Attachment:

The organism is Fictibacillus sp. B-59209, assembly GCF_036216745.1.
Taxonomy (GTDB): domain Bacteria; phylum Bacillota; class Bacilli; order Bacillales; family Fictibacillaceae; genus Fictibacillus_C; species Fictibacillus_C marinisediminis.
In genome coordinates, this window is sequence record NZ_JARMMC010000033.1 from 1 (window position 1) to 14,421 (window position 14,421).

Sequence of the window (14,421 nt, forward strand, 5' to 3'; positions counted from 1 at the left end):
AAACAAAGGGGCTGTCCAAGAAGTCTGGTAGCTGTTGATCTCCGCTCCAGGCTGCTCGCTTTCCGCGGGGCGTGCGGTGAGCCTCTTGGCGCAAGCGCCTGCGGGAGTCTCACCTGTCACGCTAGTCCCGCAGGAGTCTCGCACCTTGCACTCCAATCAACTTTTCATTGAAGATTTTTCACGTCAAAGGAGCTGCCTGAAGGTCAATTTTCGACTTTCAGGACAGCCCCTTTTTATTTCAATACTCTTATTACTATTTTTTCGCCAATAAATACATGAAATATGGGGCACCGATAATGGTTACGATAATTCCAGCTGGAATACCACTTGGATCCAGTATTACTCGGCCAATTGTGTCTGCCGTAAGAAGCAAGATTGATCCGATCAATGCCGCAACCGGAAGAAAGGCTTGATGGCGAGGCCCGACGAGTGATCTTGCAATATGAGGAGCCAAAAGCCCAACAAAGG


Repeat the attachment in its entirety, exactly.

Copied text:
The organism is Fictibacillus sp. B-59209, assembly GCF_036216745.1.
Taxonomy (GTDB): domain Bacteria; phylum Bacillota; class Bacilli; order Bacillales; family Fictibacillaceae; genus Fictibacillus_C; species Fictibacillus_C marinisediminis.
In genome coordinates, this window is sequence record NZ_JARMMC010000033.1 from 1 (window position 1) to 14,421 (window position 14,421).

Sequence of the window (14,421 nt, forward strand, 5' to 3'; positions counted from 1 at the left end):
AAACAAAGGGGCTGTCCAAGAAGTCTGGTAGCTGTTGATCTCCGCTCCAGGCTGCTCGCTTTCCGCGGGGCGTGCGGTGAGCCTCTTGGCGCAAGCGCCTGCGGGAGTCTCACCTGTCACGCTAGTCCCGCAGGAGTCTCGCACCTTGCACTCCAATCAACTTTTCATTGAAGATTTTTCACGTCAAAGGAGCTGCCTGAAGGTCAATTTTCGACTTTCAGGACAGCCCCTTTTTATTTCAATACTCTTATTACTATTTTTTCGCCAATAAATACATGAAATATGGGGCACCGATAATGGTTACGATAATTCCAGCTGGAATACCACTTGGATCCAGTATTACTCGGCCAATTGTGTCTGCCGTAAGAAGCAAGATTGATCCGATCAATGCCGCAACCGGAAGAAAGGCTTGATGGCGAGGCCCGACGAGTGATCTTGCAATATGAGGAGCCAAAAGCCCAACAAAGG